2. Obama speak to the Israeli public when he cannot even speak to the American public about the issue? 400,000 settlers are driving the policy not only of Israel but of a country of 300 million!

    Nothing new here, however. This nut to crack is the unstinting financial and military support that continues to arrive on schedule. As far as I know there was no linkage discussed in the F35 negotiations, not even a hint of it. Not a peep about linkage with Iron Dome financing.

    Just this morning I was reading about American Furkan Dorgan’s murder by Israeli commandos. No press hounding a silent US administration.

    The settlers are the mice that roar. This is a story that will live in the history books as a lesson in the possibilities of “democracy”.

  3. I think you are all missing the point here. The electorate in the Israeli democracy, the only democracry in the ME and one of the oldest democracies in the world, elected this government, with all its views. The problem is that Gershom and the rest of the world is letting the Palestinians define the issue around Israeli communities. They have nothing to do with a peace accord. The Palestinians still believe that someone out there will impose a solution to their liking. They also refuse to accept a Jewish State in the ME and they still refuse to stop broadcasting incitement to hatred on a daily basis ( see Palestinian Media Watch to see what PA tv was broadcasting this very Rosh Hashana). A Jewish community here or there will not stop a final agreement from being worked out. Only Palestinian unwillingness to accept a Jewish state and to trade their revolution for the realities of a real Palestinian state plus the reality of all the Arab dictatorships in the area prevent a resolution to this conflict.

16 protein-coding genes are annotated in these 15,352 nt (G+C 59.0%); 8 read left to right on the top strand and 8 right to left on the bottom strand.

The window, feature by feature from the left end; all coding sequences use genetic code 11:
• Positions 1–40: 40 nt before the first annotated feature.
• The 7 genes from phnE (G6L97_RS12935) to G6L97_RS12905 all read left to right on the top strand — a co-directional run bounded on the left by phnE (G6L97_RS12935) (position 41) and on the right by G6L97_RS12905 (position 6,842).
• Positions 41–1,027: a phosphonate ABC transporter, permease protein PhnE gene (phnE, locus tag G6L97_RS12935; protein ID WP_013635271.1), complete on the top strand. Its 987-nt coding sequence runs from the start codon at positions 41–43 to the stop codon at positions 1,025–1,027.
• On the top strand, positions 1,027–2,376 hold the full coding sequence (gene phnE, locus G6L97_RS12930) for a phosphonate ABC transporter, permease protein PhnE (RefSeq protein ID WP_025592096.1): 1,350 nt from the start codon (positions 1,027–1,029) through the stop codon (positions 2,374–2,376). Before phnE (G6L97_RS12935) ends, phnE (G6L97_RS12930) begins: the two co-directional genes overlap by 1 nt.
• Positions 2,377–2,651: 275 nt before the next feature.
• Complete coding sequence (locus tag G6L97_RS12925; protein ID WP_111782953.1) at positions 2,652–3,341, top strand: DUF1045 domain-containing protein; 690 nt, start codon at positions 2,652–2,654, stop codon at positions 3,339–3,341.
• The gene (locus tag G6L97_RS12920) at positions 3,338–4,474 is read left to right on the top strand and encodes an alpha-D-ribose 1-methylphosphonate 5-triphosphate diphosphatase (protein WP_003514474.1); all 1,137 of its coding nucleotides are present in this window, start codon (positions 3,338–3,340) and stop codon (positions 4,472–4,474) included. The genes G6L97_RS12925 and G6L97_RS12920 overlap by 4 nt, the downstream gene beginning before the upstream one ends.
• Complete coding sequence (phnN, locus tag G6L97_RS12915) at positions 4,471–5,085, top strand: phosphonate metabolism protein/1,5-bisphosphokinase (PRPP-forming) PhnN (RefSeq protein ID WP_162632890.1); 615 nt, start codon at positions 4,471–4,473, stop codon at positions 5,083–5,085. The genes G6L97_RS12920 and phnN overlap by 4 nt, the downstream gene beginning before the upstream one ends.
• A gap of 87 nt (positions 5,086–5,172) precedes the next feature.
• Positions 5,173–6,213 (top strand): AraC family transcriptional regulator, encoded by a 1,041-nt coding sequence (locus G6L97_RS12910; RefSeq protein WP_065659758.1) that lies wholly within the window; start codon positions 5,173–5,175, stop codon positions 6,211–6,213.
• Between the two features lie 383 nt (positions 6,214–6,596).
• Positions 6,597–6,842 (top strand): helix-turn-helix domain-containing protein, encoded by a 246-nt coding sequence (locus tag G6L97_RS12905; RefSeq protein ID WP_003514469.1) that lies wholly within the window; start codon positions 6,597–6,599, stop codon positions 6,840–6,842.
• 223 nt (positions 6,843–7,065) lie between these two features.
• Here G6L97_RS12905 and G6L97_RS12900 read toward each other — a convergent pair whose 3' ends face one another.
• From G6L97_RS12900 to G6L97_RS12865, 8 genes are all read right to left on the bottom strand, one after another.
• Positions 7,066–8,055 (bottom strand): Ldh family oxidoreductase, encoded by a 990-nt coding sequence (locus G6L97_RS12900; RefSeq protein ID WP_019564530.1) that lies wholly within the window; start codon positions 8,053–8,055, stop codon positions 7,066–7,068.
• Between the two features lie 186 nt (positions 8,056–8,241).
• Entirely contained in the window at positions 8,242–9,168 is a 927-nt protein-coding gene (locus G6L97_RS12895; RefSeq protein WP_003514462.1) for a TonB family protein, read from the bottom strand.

4. The latest news cycle rap on the President is that he is not generating the same enthusiasm and emotion that he was able to marshal in the presidential campaign Like Gregory says, talking directly to the Israeli people isn’t likely to effect the current coalition and their policies. It’s more likely to be seen as professorial lecturing and a turn-off.

    Until there’s actually some economic repercussions, “settlement sanctions”, whatever Americans say isn’t going to matter. The settlers are too committed, and the ruling government is in collusion with them as their elected representatives. The best face-saving the Israeli government can muster for their friends (Americans and Muslim moderates) is to pretend that somehow they aren’t responsible, that they don’t have the ability to control radicals in their midst. (Hhhmm … sort of like what Pakistan used to say about their radicals).

    I think Abbas should renounce the right of return today. Make a big, bold concession that’s totally unexpected. Even with that the Prime Minister will find a dodge, but it will make plain the true obstacle to talks.

  5. at the end of it all…the israelis , that is ,the ones not commited to suicde,can not trust the palestinians to live in peace matter what consessions the palestinians are given….until the arab nations can convince the israelis they can and will be good neighbors…there will never be an agreement